My experience exactly: once upon a time, I ran the philanthropy activities for what was then a Fortune 500 company with hundreds of employees at headquarters and at another location in the USA, and thousands abroad. We also gave USA employees five days of paid time off to volunteer. In the two years I oversaw the program, less than a dozen individual employees took the days. Only two groups of employees did, in events organized by me: people from our facilities department painted a room at a nearby family homeless shelter, and three employees from our IT department networked the new computers of a nearby nonprofit over two days. It took me twice as many hours to organize these two group volunteering events as it took the volunteers to actually do them! 

Right now, I’m trying to find group volunteering activities for Girl Scouts in my area. And the reality is that, not only are most organizations not prepared, in terms of insurance, supervision and program, to host groups of girls under 16 (most under 13, in fact) as volunteers, most organizations do not want a group of young girls as volunteers; the staff have critical activities that must be taken care of, that cannot be delayed in order to give a group of young girls a feel-good experience.

Attention corporations and governments: if you want to see more group volunteering activities by corporate employees, youth groups, professional associations, etc., prepare to pay for it. Money is needed to fund the staff, material, training and other resources to not only make the activity happen, but to make the activity a meaningful part of the organization’s mission or outreach efforts.

Also see:

Creating One-Time, Short-Term Group Volunteering Activities

One(-ish) Day “Tech” Activities for Volunteers

Finding Community Service and Volunteering for Groups

Pro Bono / In-Kind / Donated Services for Mission-Based Organizations: When, Why & How?



My favorite Super Bowl moment: NFL Man of the Year

My favorite Super Bowl XLV moment came before the game: it was the presentation of the Walter Payton NFL Man of the Year award.

Minnesota Vikings (American) football player Madieu Williams was the 2010 recipient of the award. Williams has built a primary school in Sierra Leone and is now building a secondary school there. His foundation sponsored a mission to Sierra Leone that brought American teachers, surgeons and dentists to help educate the teachers at his school, give free dental cleanings to all of the students and provide free surgeries. He recently gave a large donation to create The Madieu Williams Center for Global Health, affiliated with the University of Maryland College Park School of Public Health. The center focuses on the public health issues in Prince George’s County and Sierra Leone, his birthplace. Williams is also involved in the North Community YMCA, the United Way and Harvest Prep/Seed Academy.

The other nominees were Oakland Raiders’ Nnamdi Asomugha and the Chicago Bears’ Israel Idonije.

Asomugha serves as Chairman for the Orphans and Widows In Need (OWIN) Foundation, providing food, shelter, medicine, vocational training, literacy efforts, and scholarships to widows and orphans victimized by poverty or abuse in Nigeria. In 2006, Asomugha launched the annual Asomugha College Tour for Scholars program, taking selected students from San Francisco Bay Area high schools on college tours across the country. Asomugha participated in the 2009 Meeting of Clinton Global Initiative University (CGI U) to discuss the importance of global service and student activism. Additionally, Asomugha distributes backpacks to the incoming freshmen each year at Narbonne High School in Los Angeles and outfits the football and basketball team with shoes, a mandate he wrote into an endorsement contract he signed with Nike.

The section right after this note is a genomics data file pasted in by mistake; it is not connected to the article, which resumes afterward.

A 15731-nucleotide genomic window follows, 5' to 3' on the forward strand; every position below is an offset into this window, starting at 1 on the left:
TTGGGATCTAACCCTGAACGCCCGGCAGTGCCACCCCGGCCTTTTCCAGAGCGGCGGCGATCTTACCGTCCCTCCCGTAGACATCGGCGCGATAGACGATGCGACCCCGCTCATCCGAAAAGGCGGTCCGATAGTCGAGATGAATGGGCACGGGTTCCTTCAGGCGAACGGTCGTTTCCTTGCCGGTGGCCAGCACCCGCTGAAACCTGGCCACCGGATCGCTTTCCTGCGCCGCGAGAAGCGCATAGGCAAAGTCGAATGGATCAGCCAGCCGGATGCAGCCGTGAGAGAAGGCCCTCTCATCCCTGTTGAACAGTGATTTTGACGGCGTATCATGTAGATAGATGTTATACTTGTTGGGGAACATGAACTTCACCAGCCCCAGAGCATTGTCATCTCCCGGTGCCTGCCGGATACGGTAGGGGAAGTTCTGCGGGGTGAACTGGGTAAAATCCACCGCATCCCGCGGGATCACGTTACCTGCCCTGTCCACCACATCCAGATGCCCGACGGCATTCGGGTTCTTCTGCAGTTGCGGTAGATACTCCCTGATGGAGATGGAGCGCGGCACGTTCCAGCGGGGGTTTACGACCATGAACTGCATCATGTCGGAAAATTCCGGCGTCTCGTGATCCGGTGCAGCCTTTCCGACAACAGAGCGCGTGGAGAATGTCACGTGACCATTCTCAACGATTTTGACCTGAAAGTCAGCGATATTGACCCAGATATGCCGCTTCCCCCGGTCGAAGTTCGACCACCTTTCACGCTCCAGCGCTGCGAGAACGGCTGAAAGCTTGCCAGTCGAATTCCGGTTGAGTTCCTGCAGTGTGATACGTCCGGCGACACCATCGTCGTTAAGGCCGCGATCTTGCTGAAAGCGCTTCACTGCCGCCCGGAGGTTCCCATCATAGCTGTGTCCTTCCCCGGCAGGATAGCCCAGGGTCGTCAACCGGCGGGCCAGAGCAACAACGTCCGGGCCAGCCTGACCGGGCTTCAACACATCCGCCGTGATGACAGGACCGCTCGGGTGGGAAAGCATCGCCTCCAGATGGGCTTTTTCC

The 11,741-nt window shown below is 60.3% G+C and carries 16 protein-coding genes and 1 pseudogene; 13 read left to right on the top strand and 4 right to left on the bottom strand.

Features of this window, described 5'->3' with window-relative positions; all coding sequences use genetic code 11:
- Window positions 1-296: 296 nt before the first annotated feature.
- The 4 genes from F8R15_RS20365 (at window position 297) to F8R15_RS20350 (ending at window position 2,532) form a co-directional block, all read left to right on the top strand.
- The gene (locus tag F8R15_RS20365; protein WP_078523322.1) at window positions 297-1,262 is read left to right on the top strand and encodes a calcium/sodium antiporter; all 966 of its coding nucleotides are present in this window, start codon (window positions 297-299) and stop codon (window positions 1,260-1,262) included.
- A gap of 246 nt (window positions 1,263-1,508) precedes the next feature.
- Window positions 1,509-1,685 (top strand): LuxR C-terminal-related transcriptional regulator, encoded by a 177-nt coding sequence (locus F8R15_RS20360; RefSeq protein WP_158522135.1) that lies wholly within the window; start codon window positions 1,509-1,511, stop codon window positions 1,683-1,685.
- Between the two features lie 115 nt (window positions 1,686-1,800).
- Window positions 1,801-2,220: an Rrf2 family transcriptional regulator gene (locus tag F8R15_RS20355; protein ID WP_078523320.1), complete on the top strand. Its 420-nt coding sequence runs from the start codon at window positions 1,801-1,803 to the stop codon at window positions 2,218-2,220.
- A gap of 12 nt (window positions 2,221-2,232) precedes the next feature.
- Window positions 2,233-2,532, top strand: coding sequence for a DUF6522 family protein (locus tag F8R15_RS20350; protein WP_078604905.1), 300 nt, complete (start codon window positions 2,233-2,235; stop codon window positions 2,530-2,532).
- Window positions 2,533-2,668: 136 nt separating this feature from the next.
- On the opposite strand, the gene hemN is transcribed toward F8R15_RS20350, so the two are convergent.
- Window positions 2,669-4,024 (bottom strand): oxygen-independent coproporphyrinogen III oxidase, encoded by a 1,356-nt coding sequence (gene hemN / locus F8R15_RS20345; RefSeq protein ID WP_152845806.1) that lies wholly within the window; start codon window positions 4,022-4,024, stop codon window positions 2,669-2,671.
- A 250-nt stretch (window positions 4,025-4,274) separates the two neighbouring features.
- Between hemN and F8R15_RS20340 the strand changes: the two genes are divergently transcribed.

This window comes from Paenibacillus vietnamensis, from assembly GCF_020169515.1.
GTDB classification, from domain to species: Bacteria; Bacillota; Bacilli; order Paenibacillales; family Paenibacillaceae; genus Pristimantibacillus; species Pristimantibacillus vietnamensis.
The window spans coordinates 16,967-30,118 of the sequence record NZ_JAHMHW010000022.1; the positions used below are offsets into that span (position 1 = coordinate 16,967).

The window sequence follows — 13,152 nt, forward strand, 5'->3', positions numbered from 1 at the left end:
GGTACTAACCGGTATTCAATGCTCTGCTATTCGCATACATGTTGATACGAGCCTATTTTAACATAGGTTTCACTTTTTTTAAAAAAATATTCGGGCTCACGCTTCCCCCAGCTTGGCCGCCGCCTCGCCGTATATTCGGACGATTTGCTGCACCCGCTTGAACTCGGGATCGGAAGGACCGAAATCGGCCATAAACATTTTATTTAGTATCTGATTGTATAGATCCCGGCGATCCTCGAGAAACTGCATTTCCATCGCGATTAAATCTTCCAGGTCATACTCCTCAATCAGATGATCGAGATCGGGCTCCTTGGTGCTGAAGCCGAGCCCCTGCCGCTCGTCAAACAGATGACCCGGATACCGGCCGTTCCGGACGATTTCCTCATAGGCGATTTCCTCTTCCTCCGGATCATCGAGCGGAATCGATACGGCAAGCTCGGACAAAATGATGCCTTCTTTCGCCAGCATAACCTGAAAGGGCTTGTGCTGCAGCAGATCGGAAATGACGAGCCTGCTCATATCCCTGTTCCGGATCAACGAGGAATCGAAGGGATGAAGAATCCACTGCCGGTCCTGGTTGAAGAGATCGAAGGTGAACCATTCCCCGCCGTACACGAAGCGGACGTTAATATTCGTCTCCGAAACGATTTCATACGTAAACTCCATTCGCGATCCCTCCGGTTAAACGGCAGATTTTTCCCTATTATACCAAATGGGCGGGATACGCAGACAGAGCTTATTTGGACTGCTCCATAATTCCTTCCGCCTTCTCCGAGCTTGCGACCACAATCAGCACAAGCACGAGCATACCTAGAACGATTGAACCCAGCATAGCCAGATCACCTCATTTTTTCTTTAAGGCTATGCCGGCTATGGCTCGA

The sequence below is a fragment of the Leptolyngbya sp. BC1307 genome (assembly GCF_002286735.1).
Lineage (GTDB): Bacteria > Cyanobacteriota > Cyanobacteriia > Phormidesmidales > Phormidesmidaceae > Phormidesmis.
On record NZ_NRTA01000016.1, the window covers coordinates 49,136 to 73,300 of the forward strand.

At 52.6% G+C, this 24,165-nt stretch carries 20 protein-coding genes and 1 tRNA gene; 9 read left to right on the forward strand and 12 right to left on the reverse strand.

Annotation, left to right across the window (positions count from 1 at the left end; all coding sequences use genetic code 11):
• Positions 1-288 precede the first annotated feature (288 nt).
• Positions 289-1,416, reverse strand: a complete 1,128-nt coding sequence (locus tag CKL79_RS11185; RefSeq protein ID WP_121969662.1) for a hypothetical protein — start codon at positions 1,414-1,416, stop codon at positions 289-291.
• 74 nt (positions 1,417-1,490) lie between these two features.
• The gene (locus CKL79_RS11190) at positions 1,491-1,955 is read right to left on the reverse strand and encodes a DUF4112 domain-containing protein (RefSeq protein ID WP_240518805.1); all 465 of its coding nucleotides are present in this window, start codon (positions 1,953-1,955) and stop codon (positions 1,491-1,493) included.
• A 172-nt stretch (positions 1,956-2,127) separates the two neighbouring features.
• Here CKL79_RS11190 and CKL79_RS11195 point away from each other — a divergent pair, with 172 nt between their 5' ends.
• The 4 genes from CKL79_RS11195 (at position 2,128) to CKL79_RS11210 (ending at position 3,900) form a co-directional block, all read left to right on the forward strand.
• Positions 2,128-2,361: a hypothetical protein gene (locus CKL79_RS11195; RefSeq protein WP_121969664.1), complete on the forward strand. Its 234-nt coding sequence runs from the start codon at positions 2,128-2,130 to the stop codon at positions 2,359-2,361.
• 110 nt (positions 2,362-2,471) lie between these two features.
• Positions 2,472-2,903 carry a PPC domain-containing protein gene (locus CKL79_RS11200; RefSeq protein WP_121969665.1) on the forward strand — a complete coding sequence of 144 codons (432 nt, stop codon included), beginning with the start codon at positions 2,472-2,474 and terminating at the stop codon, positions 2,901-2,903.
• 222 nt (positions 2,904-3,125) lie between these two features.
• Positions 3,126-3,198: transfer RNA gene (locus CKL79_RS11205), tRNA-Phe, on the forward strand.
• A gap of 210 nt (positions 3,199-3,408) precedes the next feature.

Idonije established the Israel Idonije Foundation to help families in economically challenged communities around the world. It provides medical health care services, clean water and youth sports empowerment programs to underpriviledged residents in Africa. Its Street Love program provides assistance for the homeless and those in need of support. Its First-Down Attendance Program works to encourage and sustain sutdents’ regular school attendance, high achievement and good citizenship in Chicago and Winnipeg. More than 600 students participate annually. It’s a shame, however, that the Foundation’s web site isn’t accessible under Section 508 of the Rehabilitation Act.

The three finalists were chosen by a panel. All of the 32 nominees receive a $1,000 donation to the charities of their choice. The three finalists will receive an additional $5,000 donation to be made in their names. The final winner of the award receives a $20,000 donation to the charity of his choice.

What a shame I didn’t see this news covered on any TV news report. If we have to be subjected to stories about NFL players’ reprehensible behavior (Michael Vick, Ben Roethlisberger, Brett Favre, etc.) can’t we also have some positive news about off-the-field activities as well?

On a related note, Forbes did an interesting article about celebrity charities, focusing on the amount of money they have given out versus how much they spend in overhead.

Also see an article I did back in 1999 about Fan-Based Online Groups Use the Internet to Make a Difference (would love to have the time and resources to update this!).